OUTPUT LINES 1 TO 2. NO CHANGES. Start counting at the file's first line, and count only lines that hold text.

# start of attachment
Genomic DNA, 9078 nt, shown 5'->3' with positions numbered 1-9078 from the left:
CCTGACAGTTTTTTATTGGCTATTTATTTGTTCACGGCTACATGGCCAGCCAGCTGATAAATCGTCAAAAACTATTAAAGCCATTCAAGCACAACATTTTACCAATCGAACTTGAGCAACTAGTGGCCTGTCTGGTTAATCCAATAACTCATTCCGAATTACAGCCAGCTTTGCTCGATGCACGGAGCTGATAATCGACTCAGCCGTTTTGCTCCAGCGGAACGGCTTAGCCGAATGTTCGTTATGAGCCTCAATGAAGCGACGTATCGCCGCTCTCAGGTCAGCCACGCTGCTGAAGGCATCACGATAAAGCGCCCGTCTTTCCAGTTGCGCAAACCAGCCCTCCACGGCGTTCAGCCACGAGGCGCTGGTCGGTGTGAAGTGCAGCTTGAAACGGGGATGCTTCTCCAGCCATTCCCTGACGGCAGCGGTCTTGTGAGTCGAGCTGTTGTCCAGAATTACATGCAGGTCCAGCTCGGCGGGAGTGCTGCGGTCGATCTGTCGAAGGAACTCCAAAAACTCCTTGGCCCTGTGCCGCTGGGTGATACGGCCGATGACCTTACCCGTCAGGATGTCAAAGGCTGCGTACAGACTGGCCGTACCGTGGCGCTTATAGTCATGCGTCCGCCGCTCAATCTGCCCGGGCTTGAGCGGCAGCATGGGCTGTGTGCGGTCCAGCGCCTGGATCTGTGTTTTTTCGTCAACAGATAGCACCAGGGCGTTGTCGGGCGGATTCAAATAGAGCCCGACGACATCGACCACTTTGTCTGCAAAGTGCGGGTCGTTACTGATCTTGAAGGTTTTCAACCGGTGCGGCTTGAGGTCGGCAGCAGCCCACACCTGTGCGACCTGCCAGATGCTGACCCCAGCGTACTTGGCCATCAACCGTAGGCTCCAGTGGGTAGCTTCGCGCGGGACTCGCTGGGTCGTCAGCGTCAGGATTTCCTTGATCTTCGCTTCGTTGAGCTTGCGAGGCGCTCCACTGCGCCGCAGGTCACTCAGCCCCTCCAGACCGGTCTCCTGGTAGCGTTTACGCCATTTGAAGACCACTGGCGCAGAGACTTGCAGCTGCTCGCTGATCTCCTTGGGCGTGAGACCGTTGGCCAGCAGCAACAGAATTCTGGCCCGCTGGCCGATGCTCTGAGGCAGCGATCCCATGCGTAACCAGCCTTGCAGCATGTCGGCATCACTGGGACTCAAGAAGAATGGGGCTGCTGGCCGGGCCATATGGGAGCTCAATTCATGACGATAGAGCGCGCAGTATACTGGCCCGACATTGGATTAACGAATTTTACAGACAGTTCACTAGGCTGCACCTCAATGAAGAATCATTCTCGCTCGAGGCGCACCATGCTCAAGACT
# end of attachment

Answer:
Genomic DNA, 9078 nt, shown 5'->3' with positions numbered 1-9078 from the left:
CCTGACAGTTTTTTATTGGCTATTTATTTGTTCACGGCTACATGGCCAGCCAGCTGATAAATCGTCAAAAACTATTAAAGCCATTCAAGCACAACATTTTACCAATCGAACTTGAGCAACTAGTGGCCTGTCTGGTTAATCCAATAACTCATTCCGAATTACAGCCAGCTTTGCTCGATGCACGGAGCTGATAATCGACTCAGCCGTTTTGCTCCAGCGGAACGGCTTAGCCGAATGTTCGTTATGAGCCTCAATGAAGCGACGTATCGCCGCTCTCAGGTCAGCCACGCTGCTGAAGGCATCACGATAAAGCGCCCGTCTTTCCAGTTGCGCAAACCAGCCCTCCACGGCGTTCAGCCACGAGGCGCTGGTCGGTGTGAAGTGCAGCTTGAAACGGGGATGCTTCTCCAGCCATTCCCTGACGGCAGCGGTCTTGTGAGTCGAGCTGTTGTCCAGAATTACATGCAGGTCCAGCTCGGCGGGAGTGCTGCGGTCGATCTGTCGAAGGAACTCCAAAAACTCCTTGGCCCTGTGCCGCTGGGTGATACGGCCGATGACCTTACCCGTCAGGATGTCAAAGGCTGCGTACAGACTGGCCGTACCGTGGCGCTTATAGTCATGCGTCCGCCGCTCAATCTGCCCGGGCTTGAGCGGCAGCATGGGCTGTGTGCGGTCCAGCGCCTGGATCTGTGTTTTTTCGTCAACAGATAGCACCAGGGCGTTGTCGGGCGGATTCAAATAGAGCCCGACGACATCGACCACTTTGTCTGCAAAGTGCGGGTCGTTACTGATCTTGAAGGTTTTCAACCGGTGCGGCTTGAGGTCGGCAGCAGCCCACACCTGTGCGACCTGCCAGATGCTGACCCCAGCGTACTTGGCCATCAACCGTAGGCTCCAGTGGGTAGCTTCGCGCGGGACTCGCTGGGTCGTCAGCGTCAGGATTTCCTTGATCTTCGCTTCGTTGAGCTTGCGAGGCGCTCCACTGCGCCGCAGGTCACTCAGCCCCTCCAGACCGGTCTCCTGGTAGCGTTTACGCCATTTGAAGACCACTGGCGCAGAGACTTGCAGCTGCTCGCTGATCTCCTTGGGCGTGAGACCGTTGGCCAGCAGCAACAGAATTCTGGCCCGCTGGCCGATGCTCTGAGGCAGCGATCCCATGCGTAACCAGCCTTGCAGCATGTCGGCATCACTGGGACTCAAGAAGAATGGGGCTGCTGGCCGGGCCATATGGGAGCTCAATTCATGACGATAGAGCGCGCAGTATACTGGCCCGACATTGGATTAACGAATTTTACAGACAGTTCACTAGGCTGCACCTCAATGAAGAATCATTCTCGCTCGAGGCGCACCATGCTCAAGACT